With new service customers on the way, we're sure the Buick-GMC dealers are excited about this program. Many Buick-GMC dealers used to sell Pontiacs as well, so many of the brand's former customers won't even have to go to a new dealer to cash in on the free maintenance.

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Wednesday, January 6, 2010

MyFord Touch proves that the shape of things to come is awesome

by Jonny Lieberman

Ford began its MyFord Touch presentation with a simple question: "People line up for iPhones – why not cars?" What is it about certain pieces of technology that makes them a "must have"? And since the iPhone is really just a merger of two things we already have (a cell phone and PC), is it possible to blend something into a car that will get 'em lining up around the block? Quite obviously, Ford's hoping the answer is yes.

MyFord Touch – and if you buy a Lincoln, MyLincoln Touch – is a piece of driver connect technology like SYNC, only much more advanced. In fact, you can think of MyFord as SYNC 2.0. Or, you could, if not for the fact that there already is a SYNC 2.0. Regardless, in-car technology can do myriad of things these days, and Ford thinks it's found a way to group and display all of a vehicle's functionality in a logical, intuitive and useful way. Sadly, Ford is internally calling this "simplexity," as in making the complex simple. Or, as we wrote in our notes, "barf." Thankfully, the public will know it as MyFord Touch.

Ford wants you to think of MyFord Touch as an electronic Swiss Army knife. Physically speaking, here's what you get: A large, eight-inch touchscreen display in the center stack, two 4.2-inch LCD screens to the right and left of an analog speedometer (the exact same screens you'll find in the Fusion Hybrid) and two steering wheel-mounted five-way button controls. Using Ford's award-winning HMI (human-machine interface) setup, MyFord Touch seeks to allow a driver to control in-car technology through either voice, touch or the wheel-mounted controllers. As Ford termed it, VUI (voice user interface), TUI (touch user interface) and GUI (graphic user interface).

While that might sounds a touch (no pun) complex, it isn't. How's that possible? Grouping. Ford has gone ahead and broken down all of the possible non-driving-related tasks into four groups: Phone, Climate, Navigation and Entertainment. Is Ford 100 percent accurate with their groupings? Like in submarine warfare, close enough. Not only are there the four groups, but Ford also chose a color for each group. That last part is more important than it might first seem and here's why...

As far as the large, eight-inch touchscreen goes, its four corners each contain a button for one of the four groupings. Phone is brown, Navigation is green, Entertainment is purple and Climate is blue. We haven't had a chance to play with MyFord Touch yet, but we understand that the system is quite customizable. Don't like that shade green? Think Climate should be red and not blue? Not a problem.

Returning to the two 4.2-inch LCD screens, the one to the left contains all your usual mileage and fuel information: trip computer, radar cruise control distance indicator, vehicle information and even a tachometer, if you like. In other words, information directly related to operating the car. The screen on the right however, displays information from the four MyFord Touch groupings. The idea is that after a little practice, you will be able to know which group you're looking at simply based on color – you won't have to read anything – and your eyes will spend more time on the road. A noble goal, for certain.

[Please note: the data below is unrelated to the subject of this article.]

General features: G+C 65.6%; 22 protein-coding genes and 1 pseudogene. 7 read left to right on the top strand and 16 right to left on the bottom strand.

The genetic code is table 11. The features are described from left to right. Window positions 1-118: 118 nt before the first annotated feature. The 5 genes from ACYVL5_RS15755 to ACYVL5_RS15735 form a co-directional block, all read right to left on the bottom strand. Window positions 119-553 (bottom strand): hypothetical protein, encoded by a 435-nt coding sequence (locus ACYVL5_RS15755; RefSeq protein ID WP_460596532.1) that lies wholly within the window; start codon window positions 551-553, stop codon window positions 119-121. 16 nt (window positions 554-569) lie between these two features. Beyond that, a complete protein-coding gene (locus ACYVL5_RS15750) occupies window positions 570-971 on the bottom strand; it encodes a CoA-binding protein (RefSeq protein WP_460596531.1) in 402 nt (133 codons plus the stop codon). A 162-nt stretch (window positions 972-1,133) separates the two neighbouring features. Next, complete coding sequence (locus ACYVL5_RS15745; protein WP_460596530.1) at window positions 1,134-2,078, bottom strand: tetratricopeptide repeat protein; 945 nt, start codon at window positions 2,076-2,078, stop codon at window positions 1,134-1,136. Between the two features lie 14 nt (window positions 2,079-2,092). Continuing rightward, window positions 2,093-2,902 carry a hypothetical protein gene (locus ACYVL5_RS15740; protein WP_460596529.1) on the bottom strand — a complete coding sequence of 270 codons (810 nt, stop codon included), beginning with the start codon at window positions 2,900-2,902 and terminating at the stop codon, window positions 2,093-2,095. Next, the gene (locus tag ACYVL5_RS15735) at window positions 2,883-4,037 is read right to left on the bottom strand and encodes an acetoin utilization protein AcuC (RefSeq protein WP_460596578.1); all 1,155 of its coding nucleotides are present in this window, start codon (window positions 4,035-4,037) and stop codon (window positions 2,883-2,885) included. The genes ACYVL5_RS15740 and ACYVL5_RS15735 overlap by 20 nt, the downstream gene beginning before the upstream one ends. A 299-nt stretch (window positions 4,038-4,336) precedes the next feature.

Going with that mantra and/or old Doors song, the five-way thumb controls (up, down, left, right, click) keep your hands on the wheel. The left controller is for the left screen, and (shockingly) the right is for the right one. Of course, even better than using a touchscreen or working wheel buttons is using your own voice. Ford assured us that the voice recognition system shipping with MyFord Touch is much more conversational than the VR system currently shipping with SYNC. Instead of talking your way through a series of menus (SYNC asks you what source you want, for example iPod, then asks you what track or artist), MyFord Touch should just require you say, "Play 'John the Fisherman' by Primus" and be done with it. Emphasis on should.

Here's a couple nifty details, and please keep in mind that we didn't get to play with MyFord Touch – yet (expect a video coming soon from CES). Users will be able to take all of their MyFord Touch settings with them from vehicle to vehicle – just plug in an SD card or flash drive and you're good to go drive another MyFord Touch-equipped car. Your color scheme, your radio presets, your music tags, your seat position – whatever – all go with you. It will even welcome you by name, no matter the car. With the music tags, MyFord and MyLincoln Touch are the first systems that allow you to tag songs on the fly. Ford didn't go into great details on this, but we imagine you could would be able to hear something on the radio, tag it, and then let MyFord Touch search for it. This could be especially cool with the SYNC app that let's you listen to internet radio.

The first vehicle this new system will be available on is the 2011 Lincoln MKX, which will debut at next week's Detroit Auto Show. As such, we'll be looking at MyLincoln Touch as opposed to MyFord. Differences? Not really, but the two come standard with different colors (MyLincoln's are yellow for Communication/Phone, green for Navigation, red for Entertainment and blue for Climate). Shouldn't the colors be identical? Probably, but they are customizable and portable, so it doesn't really matter. After the MKX, look for this technology in the refreshed 2011 Ford Edge and then the all-new 2011 Ford Focus. Eventually, 80 percent of all Fords will be available with MyFord or MyLincoln Touch. Just speculating here, but we wonder if the 20 percent not getting the good stuff is Mercury...

Besides all the little details, the big picture we took away from the MyFord Touch is Ford is seriousness. These people knew going halfway wouldn't be good enough. The screens are beautiful. Before seeing MyFord Touch, we already thought that Ford had the best navigation/entertainment stuff in the industry (SYNC is really, really good – especially with Sirius Travel Link). MyFord Touch brings Ford a generation (or two) beyond the competition. In other words, no one could even compete with Ford's old stuff. How on earth will they manage against MyFord Touch?